With the 2012 election for president of the United States now behind us, both the winning and the losing candidate might benefit from meditating on this quote from the Chinese philosopher Lao-Tze: "Watch your thoughts; they become words. Watch your words; they become actions. Watch your actions; they become habits. Watch your habits; they become your character. Watch your character; it becomes your destiny." If we are to follow the logic of Lao-Tze, the candidates, President Barack Obama and Governor Mitt Romney, contributed to the shaping of their destinies with their very thoughts and words. Whether or not we can accept this line of thinking, it's safe to say that the stress level in our great nation ran high in the lead-up to Election Day and shows no sign of abating, as the scene on Capitol Hill is as divisive as it's ever been. We, too, might benefit from a bit of positive thinking right now, if only to mitigate the effect incessant worry can have on our overall sense of well-being. A shifting political landscape is one thing, but losing our peace of mind and health over it is worth taking a few steps to prevent.
Turn on any cable news show or open a newspaper and the overall anxiety level of the nation -- on both sides of the political spectrum -- becomes immediately evident. The stress of partisan politics is wreaking as much havoc on the physical health of the American public as it is on the economy and healthcare. How does stress affect the body? When the body experiences stress, levels of hormones adrenaline and cortisol rise. The heart rate follows suit, blood flow increases and digestion slows down -- all part of the fight-or-flight (or sympathetic branch of the autonomic nervous system) response preparing the body to address the source of stress.1 Hundreds of years ago, this function of the sympathetic nervous system was useful when you had to escape a serious physical threat but now, sources of stress, while in most cases not life-threatening, have the same physiological effect on the body and are worse overall because they don't let up. The chronic nature of modern-day anxiety may lead to increased levels of inflammation in the body.2 Disease states may subsequently ensue, beginning with lowered immunity and ultimately leaving an individual more susceptible to respiratory tract infections, slowed wound healing, autoimmune disease, obesity, and possibly even depression and heart disease, among other problems.3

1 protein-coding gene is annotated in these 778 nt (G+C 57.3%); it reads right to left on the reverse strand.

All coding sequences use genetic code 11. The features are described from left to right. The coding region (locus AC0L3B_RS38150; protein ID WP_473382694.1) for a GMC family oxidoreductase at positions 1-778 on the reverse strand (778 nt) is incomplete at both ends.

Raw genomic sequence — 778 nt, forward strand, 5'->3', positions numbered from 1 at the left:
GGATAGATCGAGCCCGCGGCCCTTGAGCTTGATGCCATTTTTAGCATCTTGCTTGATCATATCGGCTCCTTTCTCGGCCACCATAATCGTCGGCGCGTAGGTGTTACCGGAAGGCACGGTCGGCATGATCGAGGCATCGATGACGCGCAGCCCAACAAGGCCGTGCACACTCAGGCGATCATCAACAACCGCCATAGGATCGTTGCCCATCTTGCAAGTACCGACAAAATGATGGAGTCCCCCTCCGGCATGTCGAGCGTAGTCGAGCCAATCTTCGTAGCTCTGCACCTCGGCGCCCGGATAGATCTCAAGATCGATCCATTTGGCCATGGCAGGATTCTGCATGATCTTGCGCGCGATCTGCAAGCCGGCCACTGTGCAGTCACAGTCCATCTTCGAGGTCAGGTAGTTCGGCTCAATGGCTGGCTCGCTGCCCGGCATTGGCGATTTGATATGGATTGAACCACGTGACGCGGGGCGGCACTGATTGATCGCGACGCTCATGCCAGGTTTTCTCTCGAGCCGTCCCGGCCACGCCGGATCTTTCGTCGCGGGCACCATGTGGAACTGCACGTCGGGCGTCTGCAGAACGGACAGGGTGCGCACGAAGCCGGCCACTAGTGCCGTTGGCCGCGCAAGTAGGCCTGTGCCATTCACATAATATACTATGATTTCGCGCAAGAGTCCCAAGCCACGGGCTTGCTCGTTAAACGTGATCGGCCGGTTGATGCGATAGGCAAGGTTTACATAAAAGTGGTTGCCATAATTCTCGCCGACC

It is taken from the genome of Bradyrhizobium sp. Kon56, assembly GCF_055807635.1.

In the interest of our own physical health, it's time to step away from post-election hysteria. Where does one begin? Going back to Lao-Tze's tenet, it starts with language: both what we tell ourselves and the words we use to communicate to others. Every self-help movement from Norman Vincent Peale's The Power of Positive Thinking to the more recently Oprah-popularized The Secret have acclaimed the benefits of shifting our thoughts away from self-defeating, negative processes toward affirming, positive reflections. But is there science behind it? Indeed. A seminal study4 conducted more than two decades ago broke ground by establishing the connection between positive outlook and reported health. Since then, hundreds of papers have been written about the capacity of the mind-body connection to improve everything from pain tolerance to discomfort and fatigue during cancer recovery.